Disclaimer: This post contains photos of the actual butchering process.
Now that the hog is prepared for butchering, they lower it down onto a table for easier access.
The butcher here is using a knife with a 10-inch blade. He starts with the front shoulders. On the front shoulders, the meat is held on by a tendon. He feels around to find this tendon, and cuts around it to the shoulder blade. (The shoulder meat will meet up with the side meat, or belly, which will be bacon.) Both of the shoulders will be separated and stored in a cooler to take inside for further working up.
Next, he cuts the belly meat off. The belly is attached to the ribs. The belly will be sliced into bacon eventually. But for now, the chunk of belly meat is also stored in the cooler until it’s trimmed up inside.
The hams (back legs) are taken off next. You have to find the joint to separate the hams. He will slice around the bone with a knife until the hip joint is visible. He pops the joint out of place, then slices through the cartilage to completely separate the meat. Both hams are stored until further trimming.
After the hams, belly, and shoulder are off, he rolls the rest of the meat over, and cuts the boneless loin off the backbone. The loins, or pork chops, are located on each side of the spine. The loins are a long solid piece of meat.
He removes them first, because they could accidentally get severed while he’s cutting on the ribs: which are cut with a handsaw. Loins are set aside, then the ribs are cut out. Then, he saves the backbone for me to boil down for stew meat. He also cuts the backbone up with a handsaw.
So now, all the quarters of meat are in clean coolers. The shoulders, hams, belly, ribs, and loins. These are kept cool outside, and one by one, the pieces of meat are brought in to continue butchering.
My husband is really good at trimming and butchering the meat. I don’t have the patience to do this part. He will trim some of the membrane off the shoulder portion, and separate what would be the Boston Butt. The top part of the shoulder will be the Boston Butt, and the bottom part of the shoulder (considered the forearm, I suppose) is also trimmed and stored for BBQ or smoking purposes. These are whole chunks of meat left on the bone, by the way.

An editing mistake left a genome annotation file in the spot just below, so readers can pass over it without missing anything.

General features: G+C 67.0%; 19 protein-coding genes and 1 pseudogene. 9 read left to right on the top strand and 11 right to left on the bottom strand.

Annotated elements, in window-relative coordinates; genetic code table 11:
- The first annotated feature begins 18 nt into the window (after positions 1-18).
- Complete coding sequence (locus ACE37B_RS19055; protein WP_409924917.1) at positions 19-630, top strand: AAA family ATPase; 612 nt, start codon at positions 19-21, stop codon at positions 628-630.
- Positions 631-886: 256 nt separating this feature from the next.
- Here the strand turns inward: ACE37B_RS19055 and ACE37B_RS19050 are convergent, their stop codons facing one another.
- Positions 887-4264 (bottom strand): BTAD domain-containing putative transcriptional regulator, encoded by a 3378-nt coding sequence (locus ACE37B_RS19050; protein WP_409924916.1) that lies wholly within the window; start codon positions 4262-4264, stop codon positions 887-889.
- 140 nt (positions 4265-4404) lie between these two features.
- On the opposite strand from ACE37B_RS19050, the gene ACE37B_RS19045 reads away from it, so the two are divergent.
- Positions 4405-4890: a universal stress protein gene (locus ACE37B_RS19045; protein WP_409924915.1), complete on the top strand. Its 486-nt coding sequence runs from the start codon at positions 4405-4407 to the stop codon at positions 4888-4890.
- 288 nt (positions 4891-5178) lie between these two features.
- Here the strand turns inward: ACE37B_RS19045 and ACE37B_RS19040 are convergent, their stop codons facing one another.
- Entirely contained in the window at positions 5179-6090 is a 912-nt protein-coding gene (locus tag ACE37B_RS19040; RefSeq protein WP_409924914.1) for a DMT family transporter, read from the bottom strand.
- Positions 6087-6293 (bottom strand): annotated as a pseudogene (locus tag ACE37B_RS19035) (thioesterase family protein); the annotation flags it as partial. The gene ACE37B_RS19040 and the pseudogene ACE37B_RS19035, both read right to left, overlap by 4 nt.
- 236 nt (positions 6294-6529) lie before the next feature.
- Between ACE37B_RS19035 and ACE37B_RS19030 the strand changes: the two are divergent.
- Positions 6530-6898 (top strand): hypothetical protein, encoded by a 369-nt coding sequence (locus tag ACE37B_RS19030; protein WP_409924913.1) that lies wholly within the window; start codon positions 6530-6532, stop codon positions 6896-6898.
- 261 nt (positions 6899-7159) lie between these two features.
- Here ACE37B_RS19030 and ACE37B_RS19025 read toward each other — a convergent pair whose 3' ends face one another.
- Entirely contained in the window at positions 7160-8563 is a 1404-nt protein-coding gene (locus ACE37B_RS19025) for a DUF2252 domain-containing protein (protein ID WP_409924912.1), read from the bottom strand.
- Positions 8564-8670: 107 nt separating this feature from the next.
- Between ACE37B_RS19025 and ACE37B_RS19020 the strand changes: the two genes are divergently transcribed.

My job is to package the shoulders in plastic wrap and freezer paper. I’ll label the cuts of meat and date it. Into the freezer it goes!
The hams are next. We turned all this meat into sausage. He will save some of the fat for fatback to use in beans, or whatever I need it for. I’ll store the fatback in plastic bags to freeze.
After the meat is trimmed off the bone, I’ll also save the hambone to make soup. It’s also sent to the freezer.
We use a late 1950’s model Sanitary scale company sausage grinder. My husband’s great-granny gave it to him years ago! Locals may remember Buddy’s IGA. This is where it came from.
The ham meat and fat is chunked up to send through the grinder. We prefer to make ground pork instead of traditionally sage flavored sausage. I use unseasoned ground pork as a sub for ground beef in some recipes. And before cooking, I can still flavor my ground pork to make breakfast sausage!
Hams were/are traditionally hung in a smokehouse to cure. Unfortunately, we haven’t built our smokehouse yet, so this is why we use the ham meat for ground pork.
Next, the long pieces of the loin are cut into ¾ inch slices. I will freeze about six pieces to a package. We use this amazing Food Saver vacuum sealer for pork chops, ribs, and ground pork. (These links are affiliate links.) We’ve used Food Saver for years and it is wonderful. I use it for our chicken and turkey meat, too. These are the packages we use. They also come in handy for frozen veggies or fruit.
Now the only pieces left are the belly and ribs.
The ribs are sliced up and vacuum sealed, too. We will smoke them for BBQ’d ribs.
The belly is trimmed up some more, and will be cured for bacon. The bacon curing process will be covered in my next post.
Note: the head was scraped clean, quartered, and turned into souse meat. See that process here! The hog jowl was cut out of the head and also cured with the bacon.
Where do the extra fat trimmings go? Into the ground pork. Our waste was very minimal, maybe 10 lbs.
That is it, folks! The whole hog has been processed and stored properly for future use in delicious recipes we love! Be on the lookout for some more recipes in which we use the pork. Cooking through and using all we can is very rewarding. Not just for our stomachs, but for our mindset as farmers.
Got questions about this process, or interested in buying a share of our next batch of hogs?
Contact us through email or give us a call. We sell the whole hog, half, or quarter, depending on the customers needs. We send them to a local butcher shop for our customers, because my husband would have to quit his job to have time to do this full time! It’s a very time-consuming process! We do love our trusty butchers, so we will definitely recommend them to you.
Did you miss parts one and two? Read them here!